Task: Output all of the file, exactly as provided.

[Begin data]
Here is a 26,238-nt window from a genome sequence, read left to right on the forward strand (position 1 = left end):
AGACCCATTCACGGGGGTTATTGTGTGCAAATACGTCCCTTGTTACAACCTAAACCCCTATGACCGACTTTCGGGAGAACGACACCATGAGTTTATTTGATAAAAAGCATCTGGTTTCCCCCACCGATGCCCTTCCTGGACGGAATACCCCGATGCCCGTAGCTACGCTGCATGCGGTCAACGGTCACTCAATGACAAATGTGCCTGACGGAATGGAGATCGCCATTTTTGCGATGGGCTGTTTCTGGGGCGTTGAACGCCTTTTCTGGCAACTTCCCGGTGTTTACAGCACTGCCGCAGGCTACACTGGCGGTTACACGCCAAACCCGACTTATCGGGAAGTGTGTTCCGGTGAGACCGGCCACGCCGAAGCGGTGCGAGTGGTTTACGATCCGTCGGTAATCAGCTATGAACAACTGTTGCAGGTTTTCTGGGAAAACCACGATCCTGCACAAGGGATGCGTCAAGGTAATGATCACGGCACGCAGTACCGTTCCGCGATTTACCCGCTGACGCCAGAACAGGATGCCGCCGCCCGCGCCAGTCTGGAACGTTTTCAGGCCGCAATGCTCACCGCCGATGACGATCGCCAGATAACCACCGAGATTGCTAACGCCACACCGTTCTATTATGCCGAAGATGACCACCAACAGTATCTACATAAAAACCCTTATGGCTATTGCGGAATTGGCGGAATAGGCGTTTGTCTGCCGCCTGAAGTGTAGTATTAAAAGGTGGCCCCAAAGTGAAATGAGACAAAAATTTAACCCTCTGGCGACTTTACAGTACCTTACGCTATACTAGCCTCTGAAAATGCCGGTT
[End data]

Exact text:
Here is a 26,238-nt window from a genome sequence, read left to right on the forward strand (position 1 = left end):
AGACCCATTCACGGGGGTTATTGTGTGCAAATACGTCCCTTGTTACAACCTAAACCCCTATGACCGACTTTCGGGAGAACGACACCATGAGTTTATTTGATAAAAAGCATCTGGTTTCCCCCACCGATGCCCTTCCTGGACGGAATACCCCGATGCCCGTAGCTACGCTGCATGCGGTCAACGGTCACTCAATGACAAATGTGCCTGACGGAATGGAGATCGCCATTTTTGCGATGGGCTGTTTCTGGGGCGTTGAACGCCTTTTCTGGCAACTTCCCGGTGTTTACAGCACTGCCGCAGGCTACACTGGCGGTTACACGCCAAACCCGACTTATCGGGAAGTGTGTTCCGGTGAGACCGGCCACGCCGAAGCGGTGCGAGTGGTTTACGATCCGTCGGTAATCAGCTATGAACAACTGTTGCAGGTTTTCTGGGAAAACCACGATCCTGCACAAGGGATGCGTCAAGGTAATGATCACGGCACGCAGTACCGTTCCGCGATTTACCCGCTGACGCCAGAACAGGATGCCGCCGCCCGCGCCAGTCTGGAACGTTTTCAGGCCGCAATGCTCACCGCCGATGACGATCGCCAGATAACCACCGAGATTGCTAACGCCACACCGTTCTATTATGCCGAAGATGACCACCAACAGTATCTACATAAAAACCCTTATGGCTATTGCGGAATTGGCGGAATAGGCGTTTGTCTGCCGCCTGAAGTGTAGTATTAAAAGGTGGCCCCAAAGTGAAATGAGACAAAAATTTAACCCTCTGGCGACTTTACAGTACCTTACGCTATACTAGCCTCTGAAAATGCCGGTT